Ann M. Ciesielka
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Winterize Your Home to Avoid Unnecessary Insurance Claims

December 29, 2014 2:54 am

According to The Old Farmer's Almanac, one of the worst winters in years is ahead for most of the United States with below average temperatures and abnormally high snowfall. Homeowners should consider the below tips to begin to prepare their homes for the cold months ahead and to avoid unnecessary claims.

1. Avoid ice dams.

Ice dams can form at the lower edge of your sloped roof when interior heat causes the snow to melt and refreeze. Once an ice dam forms, it blocks water from draining off the roof forcing the water inside, which can cause serious damage to your home's interior.

"Ensure the attic is properly ventilated and nicely insulated to minimize the amount of heat rising through the attic," said Paul Hurd, assistant vice president, National Property Product at Grange Insurance. "Homeowners should also seal air leaks in the ceiling so that warm air doesn't leak into the attic. In this case, cooler is better. Doing so will not only prevent ice dams from forming, it will limit cold air drafts and reduce energy bills."

2. Prevent bursting pipes.

Another potential cause of water damage is bursting pipes, which can happen when water freezes in a home's pipes. Secure insulation sleeves over any exposed pipes, seal cracks and holes near water pipes, and allow slow trickles of water to flow through faucets that are connected to pipes in unheated areas. If your home will be empty during the winter months, it is best to drain your water lines.

3. Keep sidewalks and driveways clear of ice and snow.
While your homeowner policy should have liability coverage, you can avoid claims by making sure your sidewalks and driveways are clear of ice and snow to prevent injuries. Try to shovel several times, even while it's still storming, so that snow doesn't get a chance to build up and bond to surfaces. Plus, it's much easier to shovel two inches of snow than five. Get down to the pavement beneath so that sunlight can warm it up and prevent ice from forming. In addition, use sandbox sand to add traction to slippery surfaces and prevent falls.

4. Properly shut down a vacant home.

For homeowners who close up a summer vacation home or leave for an extended period of time each winter, it is important to prepare before vacating. Homeowners leaving town should give a trusted neighbor a key so they can check the house periodically to account for any unforeseen damage and discourage burglars.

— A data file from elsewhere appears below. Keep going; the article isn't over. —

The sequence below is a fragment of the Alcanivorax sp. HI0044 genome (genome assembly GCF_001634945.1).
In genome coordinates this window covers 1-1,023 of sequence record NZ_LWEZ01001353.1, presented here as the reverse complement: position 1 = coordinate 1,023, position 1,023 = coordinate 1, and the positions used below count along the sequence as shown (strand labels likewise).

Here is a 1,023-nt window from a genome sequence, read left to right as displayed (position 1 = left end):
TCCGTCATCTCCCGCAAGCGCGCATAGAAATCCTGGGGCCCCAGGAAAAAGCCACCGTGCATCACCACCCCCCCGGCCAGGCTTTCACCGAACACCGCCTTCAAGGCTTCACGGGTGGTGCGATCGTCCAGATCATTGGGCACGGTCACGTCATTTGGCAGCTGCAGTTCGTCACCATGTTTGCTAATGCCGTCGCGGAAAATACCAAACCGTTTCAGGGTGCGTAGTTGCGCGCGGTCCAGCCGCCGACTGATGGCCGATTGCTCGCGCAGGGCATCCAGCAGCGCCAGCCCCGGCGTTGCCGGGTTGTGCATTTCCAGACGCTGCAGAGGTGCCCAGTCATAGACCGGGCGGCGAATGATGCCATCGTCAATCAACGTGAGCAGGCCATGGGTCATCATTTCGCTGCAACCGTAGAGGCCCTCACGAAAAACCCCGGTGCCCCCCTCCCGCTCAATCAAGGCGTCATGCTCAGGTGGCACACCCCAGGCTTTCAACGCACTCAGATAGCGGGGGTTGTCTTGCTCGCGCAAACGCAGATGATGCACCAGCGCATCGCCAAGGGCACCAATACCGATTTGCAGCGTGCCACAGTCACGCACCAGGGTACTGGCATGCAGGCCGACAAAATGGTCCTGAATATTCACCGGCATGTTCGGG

It is important that homeowners turn down their heat, but do not shut it off completely. They should also shut off water, clean out the gutters and arrange for snow removal services to clear sidewalks and driveways while the home is vacated.

5. Inspect heating systems and alternative heating sources.
Homeowners should inspect any heating systems, chimneys or other supplemental heating devices this fall. Although fireplaces, space heaters and wood stoves are popular heating sources, they require proper maintenance and caution to ensure safe operation.

"It is imperative to never leave wood stoves, space heaters or fireplaces unattended to prevent house fires," said Hurd "In the event of a house fire, call the fire department immediately. Once your family is in a safe place and accounted for, contact your independent agent to report the damage. He or she will help you file a proper claim."

6. Consider policy add-ons for further protection against harsh winter weather.
As weather pattern changes continue to impact insurance claims, homeowners should consider additional policy options to make premiums more affordable.

For example, homeowners should consider coverage add-ons for valuables damaged by water during a sewer, drainage or sump-pump back-up.

"Back-up of sewers and drains coverage provides coverage for losses caused by water which backs up through sewers or drains, or water that enters into and overflows from within a sump pump or sump pump well," Hurd said. "This coverage will provide peace of mind when winter storms approach this season."

Source: www.grangeinsurance.com

Published with permission from RISMedia.


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From Paint to Pools - Smart Shoppers Wait for Winter Bargains

December 26, 2014 12:51 am